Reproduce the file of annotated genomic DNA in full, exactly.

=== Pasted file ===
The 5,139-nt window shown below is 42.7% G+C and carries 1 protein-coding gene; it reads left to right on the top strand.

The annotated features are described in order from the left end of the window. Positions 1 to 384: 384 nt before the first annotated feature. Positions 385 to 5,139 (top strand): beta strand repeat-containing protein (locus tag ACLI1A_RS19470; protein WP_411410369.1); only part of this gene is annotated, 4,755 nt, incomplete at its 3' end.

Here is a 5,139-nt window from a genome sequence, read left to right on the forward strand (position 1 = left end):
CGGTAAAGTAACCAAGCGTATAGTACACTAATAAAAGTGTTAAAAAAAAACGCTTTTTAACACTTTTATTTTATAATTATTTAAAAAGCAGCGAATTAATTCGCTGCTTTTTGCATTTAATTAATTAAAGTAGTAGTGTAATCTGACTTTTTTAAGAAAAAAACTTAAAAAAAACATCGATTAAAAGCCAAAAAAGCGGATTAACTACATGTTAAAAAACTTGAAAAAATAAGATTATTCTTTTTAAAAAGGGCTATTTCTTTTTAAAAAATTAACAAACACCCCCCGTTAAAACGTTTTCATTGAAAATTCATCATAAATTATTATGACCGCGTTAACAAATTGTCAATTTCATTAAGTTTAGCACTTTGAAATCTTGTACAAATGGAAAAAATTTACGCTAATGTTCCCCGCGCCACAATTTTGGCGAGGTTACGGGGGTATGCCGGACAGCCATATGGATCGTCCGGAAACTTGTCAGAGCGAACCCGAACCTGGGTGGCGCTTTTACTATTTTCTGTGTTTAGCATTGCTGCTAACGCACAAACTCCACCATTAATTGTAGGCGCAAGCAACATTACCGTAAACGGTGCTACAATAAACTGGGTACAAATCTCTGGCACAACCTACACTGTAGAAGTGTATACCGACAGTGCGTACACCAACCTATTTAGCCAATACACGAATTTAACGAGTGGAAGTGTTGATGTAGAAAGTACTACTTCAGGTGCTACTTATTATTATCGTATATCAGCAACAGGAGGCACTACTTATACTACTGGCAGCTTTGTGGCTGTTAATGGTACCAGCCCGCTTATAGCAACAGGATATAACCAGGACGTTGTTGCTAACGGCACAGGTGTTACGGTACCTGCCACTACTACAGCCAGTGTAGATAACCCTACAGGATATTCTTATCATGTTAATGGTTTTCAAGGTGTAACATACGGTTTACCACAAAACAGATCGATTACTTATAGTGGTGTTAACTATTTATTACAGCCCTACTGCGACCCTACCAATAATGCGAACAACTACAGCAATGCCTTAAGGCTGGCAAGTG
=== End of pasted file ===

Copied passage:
The 5,139-nt window shown below is 42.7% G+C and carries 1 protein-coding gene; it reads left to right on the top strand.

The annotated features are described in order from the left end of the window. Positions 1 to 384: 384 nt before the first annotated feature. Positions 385 to 5,139 (top strand): beta strand repeat-containing protein (locus tag ACLI1A_RS19470; protein WP_411410369.1); only part of this gene is annotated, 4,755 nt, incomplete at its 3' end.

Here is a 5,139-nt window from a genome sequence, read left to right on the forward strand (position 1 = left end):
CGGTAAAGTAACCAAGCGTATAGTACACTAATAAAAGTGTTAAAAAAAAACGCTTTTTAACACTTTTATTTTATAATTATTTAAAAAGCAGCGAATTAATTCGCTGCTTTTTGCATTTAATTAATTAAAGTAGTAGTGTAATCTGACTTTTTTAAGAAAAAAACTTAAAAAAAACATCGATTAAAAGCCAAAAAAGCGGATTAACTACATGTTAAAAAACTTGAAAAAATAAGATTATTCTTTTTAAAAAGGGCTATTTCTTTTTAAAAAATTAACAAACACCCCCCGTTAAAACGTTTTCATTGAAAATTCATCATAAATTATTATGACCGCGTTAACAAATTGTCAATTTCATTAAGTTTAGCACTTTGAAATCTTGTACAAATGGAAAAAATTTACGCTAATGTTCCCCGCGCCACAATTTTGGCGAGGTTACGGGGGTATGCCGGACAGCCATATGGATCGTCCGGAAACTTGTCAGAGCGAACCCGAACCTGGGTGGCGCTTTTACTATTTTCTGTGTTTAGCATTGCTGCTAACGCACAAACTCCACCATTAATTGTAGGCGCAAGCAACATTACCGTAAACGGTGCTACAATAAACTGGGTACAAATCTCTGGCACAACCTACACTGTAGAAGTGTATACCGACAGTGCGTACACCAACCTATTTAGCCAATACACGAATTTAACGAGTGGAAGTGTTGATGTAGAAAGTACTACTTCAGGTGCTACTTATTATTATCGTATATCAGCAACAGGAGGCACTACTTATACTACTGGCAGCTTTGTGGCTGTTAATGGTACCAGCCCGCTTATAGCAACAGGATATAACCAGGACGTTGTTGCTAACGGCACAGGTGTTACGGTACCTGCCACTACTACAGCCAGTGTAGATAACCCTACAGGATATTCTTATCATGTTAATGGTTTTCAAGGTGTAACATACGGTTTACCACAAAACAGATCGATTACTTATAGTGGTGTTAACTATTTATTACAGCCCTACTGCGACCCTACCAATAATGCGAACAACTACAGCAATGCCTTAAGGCTGGCAAGTG